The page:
If I'm going to be excited about this system after all these years all of that has to change.

I started looking into using a HTTP/2 and a new HttpClient that can do non blocking IO async requests.

I thought upgrading Apache HttpClient from 3 to 4 was long, tedious, and difficult. Going to a fully different client has made me reconsider that. I did a lot of the work, but a good amount remains (security, finish SSL, tuning ...).

I wrote a new Http2SolrClient that can replace HttpSolrClient and plug into CloudSolrClient and LBHttpSolrClient. I added some early async APIs. Non blocking IO async is about as oversold as "schemaless", but it's a great tool to have available as well.

I'm now working in a much more efficient world, aiming for 1 connection per CoreContainer per remote destination. Connections are no longer fragile. The transfer protocol is no longer text based.

Yonik should be pleased with the state of reordered updates from leader to replica.

I replaced our CUSC usage for distributing updates with Http2SolrClient and async calls.

I played with optionally using the async calls in the HttpShardHandler as well.

I replaced all HttpSolrClient usage with Http2SolrClient.

I started to get control of threads. I had control of connections.

I added early efficient external request throttling.

I started tuning resource pools.

I started removing sleep polling loops. They are horrible and slow tests especially, we already have a replacement we are hardly using.

I did some other related stuff. I'm just fixing the main things I hate along these communication/resource-usage/scale/perf themes.

I'm calling this whole effort Star Burst: https://github.com/markrmiller/starburst

I've done a ton. Mostly very late at night, it's not all perfect yet, some of it may be exploratory. There is a lot to do to wrap it up with a bow. This touches a lot of spots, our surface area of features is just huge now.

Basically I have a high performance Solr fork at the moment (only setup for tests, not actually running stand alone Solr). I don't know how or when (or to be completely honest, if) it comes home. I'm going to do what I can, but it's likely to require more than me to be successful in a reasonable time frame.

I have a couple JIRA issues open for HTTP/2 and the new SolrClient.

Mark


--
--

Reply | Threaded
Open this post in threaded view
|

Re: Solr Star Burst - SolrCloud Performance / Scale

Mark Miller-3


On Wed, May 30, 2018 at 10:18 PM Varun Thacker <[hidden email]> wrote:
Hi Mark,

I've started glancing at the the repo and some of the issues you are addressing here will make things a lot more stable under high loads. I'll look at it in a little more detail in the coming days. 

The key would be how to isolate the work in desecrate chunks to then go and make Jiras for. SOLR-12405 is the first thing that caught my eye that's an isolated jira and can be tackled without the http2 client etc

Yeah, anything that does not depend on the Jetty HttpClient or HTTP/2 can likely be brought in independently.

The Http2SolrClient can also come in without HTTP/2 or replacing HttpSolrClient and still offer non blocking IO async as a new HTTP/1.1 capable user client.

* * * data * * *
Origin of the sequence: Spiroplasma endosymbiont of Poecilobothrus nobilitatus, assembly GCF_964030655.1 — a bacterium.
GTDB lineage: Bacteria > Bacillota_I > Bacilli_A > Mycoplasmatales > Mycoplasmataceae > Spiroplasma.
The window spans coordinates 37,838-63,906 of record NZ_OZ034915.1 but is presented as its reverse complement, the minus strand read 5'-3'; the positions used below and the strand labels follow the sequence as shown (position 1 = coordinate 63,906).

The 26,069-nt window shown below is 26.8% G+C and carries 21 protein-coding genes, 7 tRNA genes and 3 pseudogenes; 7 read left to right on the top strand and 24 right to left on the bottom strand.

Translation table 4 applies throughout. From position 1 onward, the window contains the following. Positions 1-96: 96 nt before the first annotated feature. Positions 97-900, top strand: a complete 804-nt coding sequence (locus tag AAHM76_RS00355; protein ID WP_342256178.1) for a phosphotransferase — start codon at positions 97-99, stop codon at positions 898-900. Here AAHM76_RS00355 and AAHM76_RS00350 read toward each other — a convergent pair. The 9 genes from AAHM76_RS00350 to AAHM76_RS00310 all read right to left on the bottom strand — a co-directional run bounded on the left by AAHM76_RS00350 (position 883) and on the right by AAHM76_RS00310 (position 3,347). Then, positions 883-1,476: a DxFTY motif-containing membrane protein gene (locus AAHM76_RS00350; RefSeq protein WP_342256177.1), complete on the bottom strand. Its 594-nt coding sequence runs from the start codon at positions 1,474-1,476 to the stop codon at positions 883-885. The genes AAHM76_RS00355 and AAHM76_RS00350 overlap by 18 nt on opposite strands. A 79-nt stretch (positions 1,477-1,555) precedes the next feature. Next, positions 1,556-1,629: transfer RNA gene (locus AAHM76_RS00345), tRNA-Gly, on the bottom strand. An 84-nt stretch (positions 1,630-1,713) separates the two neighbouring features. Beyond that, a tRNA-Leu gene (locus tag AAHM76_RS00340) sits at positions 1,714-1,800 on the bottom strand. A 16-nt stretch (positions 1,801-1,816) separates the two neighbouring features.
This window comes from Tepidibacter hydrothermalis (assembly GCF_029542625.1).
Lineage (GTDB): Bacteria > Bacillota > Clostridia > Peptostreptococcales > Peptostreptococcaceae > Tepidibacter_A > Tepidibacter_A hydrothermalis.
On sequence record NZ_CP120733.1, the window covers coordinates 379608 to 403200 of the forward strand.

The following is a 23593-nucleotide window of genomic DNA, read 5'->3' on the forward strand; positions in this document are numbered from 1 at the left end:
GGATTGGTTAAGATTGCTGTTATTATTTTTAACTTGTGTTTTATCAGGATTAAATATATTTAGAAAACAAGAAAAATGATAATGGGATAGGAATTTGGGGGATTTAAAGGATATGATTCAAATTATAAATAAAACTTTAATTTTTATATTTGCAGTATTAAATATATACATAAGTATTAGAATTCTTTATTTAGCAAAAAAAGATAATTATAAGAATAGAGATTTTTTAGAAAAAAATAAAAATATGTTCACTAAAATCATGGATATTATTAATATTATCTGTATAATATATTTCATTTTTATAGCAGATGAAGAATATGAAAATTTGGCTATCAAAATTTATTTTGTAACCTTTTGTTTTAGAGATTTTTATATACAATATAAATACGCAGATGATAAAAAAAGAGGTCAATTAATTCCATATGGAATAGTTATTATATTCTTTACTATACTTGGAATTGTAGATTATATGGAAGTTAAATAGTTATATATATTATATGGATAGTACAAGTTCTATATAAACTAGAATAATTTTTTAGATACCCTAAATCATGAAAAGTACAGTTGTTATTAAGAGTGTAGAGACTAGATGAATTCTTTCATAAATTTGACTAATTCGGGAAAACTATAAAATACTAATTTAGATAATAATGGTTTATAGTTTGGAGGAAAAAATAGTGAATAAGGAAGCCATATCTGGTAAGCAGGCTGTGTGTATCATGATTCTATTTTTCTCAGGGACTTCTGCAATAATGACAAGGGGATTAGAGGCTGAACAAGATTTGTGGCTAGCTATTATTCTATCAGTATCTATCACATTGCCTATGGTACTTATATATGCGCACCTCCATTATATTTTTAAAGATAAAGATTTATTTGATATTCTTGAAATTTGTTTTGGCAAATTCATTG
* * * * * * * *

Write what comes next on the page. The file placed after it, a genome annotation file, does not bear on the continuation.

I guess I have maybe 3 JIRA issues filed - Http2SolrClient w/ Jetty HttpClient, HTTP/2, QOSFilter. That covers the foundation.

As I have gained access to these features though, all of a sudden it becomes easier to debug and solve other issues. I also learn and discover by pushing down the road. If I just very slowly put it in piece by piece and tried to pre think out every step, the results would be pretty dreary. I would not be anywhere near the current state or have the same understanding of what still needs to be done. Like SolrCloud originally, the scope of change is just too large for standard procedure. We had to fork that too and the merge back was huge and scary, but also would have only been on master.

So I'll do what I can to keep the branch up to date and we will have to pull off bitable pieces, with both HTTP/2 and Jetty HttpClient just being big and invasive no matter what, but almost all for the better :)

As soon as anyone is ready to collaborate concretely on code, let me know and I'll finish getting a base set of tests basing and move the branch to Apache.

- Mark 
--
Reply | Threaded
Open this post in threaded view
|

Re: Solr Star Burst - SolrCloud Performance / Scale

Mark Miller-3
If I just very slowly put it in piece by piece and tried to pre think out every step, the results would be pretty dreary.

To elaborate on that, there probably would not have been results from me :)

I almost quit in the middle of Jetty HttpClient. I relearned every mistake I made trying to do the proxy the first time 6 times and then made some new ones. The security and SSL part are still going to take some grunt work.

I almost quit in the middle of Http2. I hadn't signed up for this. But I was in too far by then, too much invested.

By the QOSFilter, that was a nice change of pace, but  it's just an early prototype.

It's one of those things that just doesn't happen until some idiot bites off more than he can chew. Painful to break up much initially, too general to pull lots of payed devs, too much for one dev.

I've been hunting down thread pools and bad resource use in general as well (still clearing out sleeps, focusing on non test code first, but some test code too). I'd like to get that in shape and then start enforcing checks and tests around it. A lot of that can probably come in independently.

- Mark


--